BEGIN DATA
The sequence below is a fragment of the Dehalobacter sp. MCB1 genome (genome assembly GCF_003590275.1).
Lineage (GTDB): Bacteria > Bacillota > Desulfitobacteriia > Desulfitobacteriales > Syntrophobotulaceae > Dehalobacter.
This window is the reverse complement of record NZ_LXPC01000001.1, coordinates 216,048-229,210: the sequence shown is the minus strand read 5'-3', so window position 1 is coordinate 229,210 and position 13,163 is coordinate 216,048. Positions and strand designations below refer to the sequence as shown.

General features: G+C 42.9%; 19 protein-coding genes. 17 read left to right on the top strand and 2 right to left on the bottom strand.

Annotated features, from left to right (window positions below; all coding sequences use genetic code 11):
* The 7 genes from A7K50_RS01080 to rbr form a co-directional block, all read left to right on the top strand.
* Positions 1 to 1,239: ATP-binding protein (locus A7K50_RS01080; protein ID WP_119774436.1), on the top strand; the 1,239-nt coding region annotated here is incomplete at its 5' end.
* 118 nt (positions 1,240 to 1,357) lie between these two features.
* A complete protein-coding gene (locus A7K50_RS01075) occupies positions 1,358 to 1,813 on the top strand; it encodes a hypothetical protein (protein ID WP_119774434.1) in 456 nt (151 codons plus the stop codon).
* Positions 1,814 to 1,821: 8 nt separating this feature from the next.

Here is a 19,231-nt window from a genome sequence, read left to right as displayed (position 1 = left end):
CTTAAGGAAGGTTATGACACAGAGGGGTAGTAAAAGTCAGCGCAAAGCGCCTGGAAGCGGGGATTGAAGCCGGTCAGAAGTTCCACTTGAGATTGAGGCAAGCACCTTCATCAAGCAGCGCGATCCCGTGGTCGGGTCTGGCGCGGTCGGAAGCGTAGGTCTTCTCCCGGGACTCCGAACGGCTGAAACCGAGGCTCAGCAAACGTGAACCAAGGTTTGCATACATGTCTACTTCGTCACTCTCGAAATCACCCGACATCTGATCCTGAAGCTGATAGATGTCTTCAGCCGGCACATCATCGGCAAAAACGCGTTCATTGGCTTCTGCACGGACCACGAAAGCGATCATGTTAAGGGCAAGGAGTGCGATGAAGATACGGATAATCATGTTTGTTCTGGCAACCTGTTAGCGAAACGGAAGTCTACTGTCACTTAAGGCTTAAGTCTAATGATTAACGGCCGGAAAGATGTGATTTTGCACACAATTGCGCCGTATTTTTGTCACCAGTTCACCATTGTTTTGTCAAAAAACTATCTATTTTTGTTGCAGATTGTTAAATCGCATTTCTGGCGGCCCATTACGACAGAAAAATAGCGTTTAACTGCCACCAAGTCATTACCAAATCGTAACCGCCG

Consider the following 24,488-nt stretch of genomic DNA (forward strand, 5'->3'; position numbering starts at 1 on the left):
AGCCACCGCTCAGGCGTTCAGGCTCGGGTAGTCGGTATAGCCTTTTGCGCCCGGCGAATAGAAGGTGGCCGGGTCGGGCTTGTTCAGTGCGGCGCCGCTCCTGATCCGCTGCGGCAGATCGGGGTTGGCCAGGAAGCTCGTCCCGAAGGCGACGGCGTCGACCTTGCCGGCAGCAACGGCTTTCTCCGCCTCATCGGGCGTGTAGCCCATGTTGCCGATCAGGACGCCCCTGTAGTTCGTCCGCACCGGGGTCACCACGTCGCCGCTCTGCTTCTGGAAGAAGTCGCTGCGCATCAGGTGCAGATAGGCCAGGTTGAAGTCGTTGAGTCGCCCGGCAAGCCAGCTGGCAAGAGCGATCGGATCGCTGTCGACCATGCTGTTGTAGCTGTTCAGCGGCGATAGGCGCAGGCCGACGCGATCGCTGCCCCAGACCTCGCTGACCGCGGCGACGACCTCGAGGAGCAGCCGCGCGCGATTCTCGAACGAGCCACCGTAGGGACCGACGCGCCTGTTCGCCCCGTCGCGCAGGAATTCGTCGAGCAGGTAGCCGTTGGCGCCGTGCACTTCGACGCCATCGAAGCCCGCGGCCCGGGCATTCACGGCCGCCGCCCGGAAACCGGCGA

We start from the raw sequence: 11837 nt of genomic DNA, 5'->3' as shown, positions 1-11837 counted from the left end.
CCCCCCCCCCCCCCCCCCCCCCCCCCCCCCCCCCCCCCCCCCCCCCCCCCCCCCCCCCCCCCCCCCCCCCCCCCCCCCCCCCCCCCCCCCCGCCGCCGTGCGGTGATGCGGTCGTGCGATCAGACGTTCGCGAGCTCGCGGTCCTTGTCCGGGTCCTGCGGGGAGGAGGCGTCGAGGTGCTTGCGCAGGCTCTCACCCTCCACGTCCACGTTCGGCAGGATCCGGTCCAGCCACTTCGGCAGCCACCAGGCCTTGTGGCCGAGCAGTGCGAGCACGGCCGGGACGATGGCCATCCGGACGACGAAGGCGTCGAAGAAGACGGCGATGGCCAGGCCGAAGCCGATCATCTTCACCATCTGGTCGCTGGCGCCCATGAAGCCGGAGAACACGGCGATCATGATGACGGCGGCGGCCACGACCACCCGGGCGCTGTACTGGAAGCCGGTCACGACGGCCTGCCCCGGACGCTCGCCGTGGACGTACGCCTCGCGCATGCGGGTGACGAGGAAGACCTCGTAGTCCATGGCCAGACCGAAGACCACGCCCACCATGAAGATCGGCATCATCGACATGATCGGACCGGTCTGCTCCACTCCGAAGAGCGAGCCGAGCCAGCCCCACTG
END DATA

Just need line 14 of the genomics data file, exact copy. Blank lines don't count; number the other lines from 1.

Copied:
AGCCACCGCTCAGGCGTTCAGGCTCGGGTAGTCGGTATAGCCTTTTGCGCCCGGCGAATAGAAGGTGGCCGGGTCGGGCTTGTTCAGTGCGGCGCCGCTCCTGATCCGCTGCGGCAGATCGGGGTTGGCCAGGAAGCTCGTCCCGAAGGCGACGGCGTCGACCTTGCCGGCAGCAACGGCTTTCTCCGCCTCATCGGGCGTGTAGCCCATGTTGCCGATCAGGACGCCCCTGTAGTTCGTCCGCACCGGGGTCACCACGTCGCCGCTCTGCTTCTGGAAGAAGTCGCTGCGCATCAGGTGCAGATAGGCCAGGTTGAAGTCGTTGAGTCGCCCGGCAAGCCAGCTGGCAAGAGCGATCGGATCGCTGTCGACCATGCTGTTGTAGCTGTTCAGCGGCGATAGGCGCAGGCCGACGCGATCGCTGCCCCAGACCTCGCTGACCGCGGCGACGACCTCGAGGAGCAGCCGCGCGCGATTCTCGAACGAGCCACCGTAGGGACCGACGCGCCTGTTCGCCCCGTCGCGCAGGAATTCGTCGAGCAGGTAGCCGTTGGCGCCGTGCACTTCGACGCCATCGAAGCCCGCGGCCCGGGCATTCACGGCCGCCGCCCGGAAACCGGCGA